I´m not using Cielab because i found out that CieLab produces inaccurate results on the conversion back to RGB, that´s why i´m trying to fix the problems on CieLCH 1st. Also we can use Chroma and Hue to a more accurated method of color transfer as, for example, when we are looking for the neighbor pixels.

With CieLCH we can reduce substantially the total amount of samples to be used, since we can simply discard all samples that are the result of the analysis of the very same color. (Even if the RGB values are different, they may represent the same color.) It´s the difference between using 307.200 samples and using only 1000 of them.

Also, with CieLCH colorspace we can produce a image more accurate. Since we have the ability to remove all duplicated colors we can simply create new ones from their neighbors if needed. This maybe helpful to enhance the general quality of a image or even for tracking techniques in video processing. For tracking, pattern recognition, motion estimation etc, once we remove duplicated colors it will be easier to search for the similar ones on he next frame of a video, for example.

Quote
We could calculate it on the fly and use Chebyshev polynomials to do the trigonometry calculations....
Maybe we can simplify the trigonometry by using precalculated lookup tables?

Yes, this is what i did with the KfactorMap as explained on the pdf. The computation of almost 60% of the code is done before the main RGB to CieLCh and CieLCH to RGB starts. It builds the necessary look up tables to be used. The only thing i did not succeeded is to optimize the sin/cos/atan functions, but  it can be done with the Chebyshev algorithms you did (It is needed a fast a atan too using that method if possible ;) ). This would increase the speed a lot. Using the LUTs i already had a major advantage in terms of speed since i removed completely the math involving the power/logarithm functions and used a simple search on the LUT as provided by JJ´s (Which is amazing fast, btw. Sure, it do have one minor issue yet, but he is working it :)  )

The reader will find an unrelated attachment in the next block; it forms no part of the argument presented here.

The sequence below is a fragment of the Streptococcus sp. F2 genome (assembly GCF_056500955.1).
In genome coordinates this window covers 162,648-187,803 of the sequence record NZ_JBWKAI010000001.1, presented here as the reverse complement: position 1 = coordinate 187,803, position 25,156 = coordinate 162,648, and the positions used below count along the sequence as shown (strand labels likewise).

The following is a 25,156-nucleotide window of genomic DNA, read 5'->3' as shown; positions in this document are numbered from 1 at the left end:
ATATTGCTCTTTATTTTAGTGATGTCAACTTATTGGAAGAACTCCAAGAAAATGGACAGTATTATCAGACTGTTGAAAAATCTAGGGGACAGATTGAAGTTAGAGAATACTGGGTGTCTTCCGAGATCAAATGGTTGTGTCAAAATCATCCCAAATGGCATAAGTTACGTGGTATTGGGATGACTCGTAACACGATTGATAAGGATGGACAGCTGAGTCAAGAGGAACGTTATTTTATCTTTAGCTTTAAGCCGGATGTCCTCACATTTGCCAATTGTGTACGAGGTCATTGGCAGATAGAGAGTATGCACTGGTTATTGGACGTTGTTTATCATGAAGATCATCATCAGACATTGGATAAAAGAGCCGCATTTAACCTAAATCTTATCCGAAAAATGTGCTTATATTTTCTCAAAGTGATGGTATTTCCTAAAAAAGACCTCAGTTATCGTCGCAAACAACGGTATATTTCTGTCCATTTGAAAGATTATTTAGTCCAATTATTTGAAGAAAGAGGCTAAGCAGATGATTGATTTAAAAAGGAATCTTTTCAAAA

As i mentioned, in my preliminary tests of colorizing with the "normal" method people uses, the rendering was taking more then half an hour to colorize one single image (960*720) and now colorizes almost immediately (it takes 1 or 2 seconds already counting the time it takes to compute the tables etc - which can be done when the app starts too or, even better, making the algorithm loads external files related to samples that were previously created by the user). Using external files may speed up a lot too, since all the algorithm will do is point to the necessary address in the loaded file and voilá :greensml:

Quote
If we look at the CIE color space image below, we could precalculate the outer rim color values.
Interpolating between the 4 colors red, yellow, green, blue and red, we will end up with 1024 Chroma values which hold all the Chroma values we need.
So we have 256 (Luma) * 1024 (Chroma) = 262144 colors to choose from to construct the 256 color Destination Bitmap Image.

Maybe, but the problem of CIE colorspace (CieLab or CieLCH) is that they do produces inaccurate result on the backwards computation (CieLCh to RGB). If you feed the function with your own Luma or new Chroma/Hue the resultant values of RGB will not be accurate since they will be clipped inevitably. That´s why i´m trying to figure it out a way to know the limits or relation in between Hue/Chroma and Luma to prevent such clippings. So far, i guess i was correct in finding one of the relations, that is:

Chroma  <  [(1000/116)*(Luma+16)] / [5*cos(Hue)-2*sin(Hue)]